Have a whiff of this attractively frothy, deep purple beverage: does any other wine come close to matching its vivid scent? The three-dimensional fragrance leaps from the glass, hinting at freshly pressed grapes, wild mulberries, and crushed violets. Produced from organically farmed hillside vineyards just outside of Modena, Moretto’s Grasparossa is made for the notoriously rich cuisine of Emilia-Romagna, arguably the home of Italy’s finest meats and cheeses. The bone-dry finish features bracing acidity and chalky tannins, designed to cut through the fat of a mortadella sandwich or chunks of aged Parmigiano. You can’t go wrong pairing this sparkling rosso with virtually any dish from Emilian cuisine or a simple margherita pizza, but it also marries wonderfully with barbecue slathered in smoky sauce and carnitas seasoned with a bit of spice. Serve it cool and plan smartly—at just 11.5% alcohol, a single bottle has been known to disappear before one’s thirst has been fully quenched.
Domenico Altariva grew up watching his parents work the land; so when he married and bought a house with his wife, Albertina, he also bought a little land that he would tend in his spare time. Right from the start they worked their vines with entirely natural products and made the most of their vineyard sites. When sons Fabio and Fausto joined the estate in 1991 the family took another step forward, building a new winery, acquiring more vineyards, and finally bottling the wine themselves; and in 1997 becoming organic. The family chooses to highlight the local grape Lambrusco, resulting in an intense, terroir-driven Lambrusco with a nose serious enough for even the most knowledgeable wine connoisseur.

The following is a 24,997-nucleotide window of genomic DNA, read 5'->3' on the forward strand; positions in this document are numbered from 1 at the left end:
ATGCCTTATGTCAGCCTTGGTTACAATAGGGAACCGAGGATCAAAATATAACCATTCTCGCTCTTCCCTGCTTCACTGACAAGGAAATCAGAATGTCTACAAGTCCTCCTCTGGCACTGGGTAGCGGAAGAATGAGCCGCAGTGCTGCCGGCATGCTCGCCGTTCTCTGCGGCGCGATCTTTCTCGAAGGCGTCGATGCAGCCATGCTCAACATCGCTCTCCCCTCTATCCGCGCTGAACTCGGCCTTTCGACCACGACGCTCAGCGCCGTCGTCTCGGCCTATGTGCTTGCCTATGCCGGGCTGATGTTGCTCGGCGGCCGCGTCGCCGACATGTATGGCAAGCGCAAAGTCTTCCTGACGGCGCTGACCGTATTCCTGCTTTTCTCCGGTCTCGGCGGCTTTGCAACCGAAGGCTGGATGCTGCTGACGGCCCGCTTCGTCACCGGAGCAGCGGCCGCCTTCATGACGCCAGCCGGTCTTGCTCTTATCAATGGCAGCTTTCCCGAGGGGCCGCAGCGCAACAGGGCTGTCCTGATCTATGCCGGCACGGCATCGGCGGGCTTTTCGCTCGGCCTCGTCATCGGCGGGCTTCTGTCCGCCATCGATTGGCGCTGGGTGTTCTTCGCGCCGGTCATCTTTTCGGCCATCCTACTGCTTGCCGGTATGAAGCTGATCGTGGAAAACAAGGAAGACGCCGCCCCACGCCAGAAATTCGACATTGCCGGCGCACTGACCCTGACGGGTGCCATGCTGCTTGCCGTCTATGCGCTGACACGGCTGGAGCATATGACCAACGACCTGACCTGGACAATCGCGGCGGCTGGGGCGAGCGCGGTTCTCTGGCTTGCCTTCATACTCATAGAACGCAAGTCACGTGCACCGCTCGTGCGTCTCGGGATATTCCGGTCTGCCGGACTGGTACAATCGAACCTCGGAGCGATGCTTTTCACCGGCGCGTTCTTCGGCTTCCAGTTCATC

Primarily dominated by the expansive plains of the Po Valley, Emilia-Romagna—a diagonal band stretching from Piacenza in the north all the way to Rimini in the southeast—also features a long span of Apennine Mountains and foothills, at the base of which lie its major cities such as Parma, Modena, and Bologna along the historic Via Emilia. While the flatlands are home to some viticulture, the Apennines provide elevation and ventilation in contrast with the hot, humid, stagnant valley below, in addition to poor, well-draining soils favorable to the production of more serious wines.
Given the rich local cuisine that relies heavily on lard, cheese, and fatty meats like pork, Emilia-Romagna is first and foremost a land of fizzy wines. These light frizzanti have the acidity to cut through fat along with a palate-cleansing sparkle. Most important is the indigenous red Lambrusco, a family of grapes whose wines brilliantly complement flavorful dishes such as tagliatelle al ragù, tortellini al brodo, or simple antipasti of local meats and cheeses like prosciutto di Parma, mortadella, and parmigiano reggiano (if you’re lucky, drizzled with traditional balsamic vinegar of Modena).
While Lambrusco’s image suffered in the past because of mass-produced sweet versions, small producers today are crafting traditional, terroir-driven dry wines that are absolutely mouth-watering. These jovial, food-friendly quaffers are right at home in the KLWM portfolio.
I want you to realize once and for all: Even the winemaker does not know what aging is going to do to a new vintage; Robert Parker does not know; I do not know. We all make educated (hopefully) guesses about what the future will bring, but guesses they are. And one of the pleasures of a wine cellar is the opportunity it provides for you to witness the evolution of your various selections. Living wines have ups and downs just as people do, periods of glory and dog days, too. If wine did not remind me of real life, I would not care about it so much.
Drinking distilled spirits, beer, coolers, wine and other alcoholic beverages may increase cancer risk, and, during pregnancy, can cause birth defects. For more information go to www.P65Warnings.ca.gov/alcohol
Many food and beverage cans have linings containing bisphenol A (BPA), a chemical known to cause harm to the female reproductive system. Jar lids and bottle caps may also contain BPA. You can be exposed to BPA when you consume foods or beverages packaged in these containers. For more information, go to www.P65Warnings.ca.gov/bpa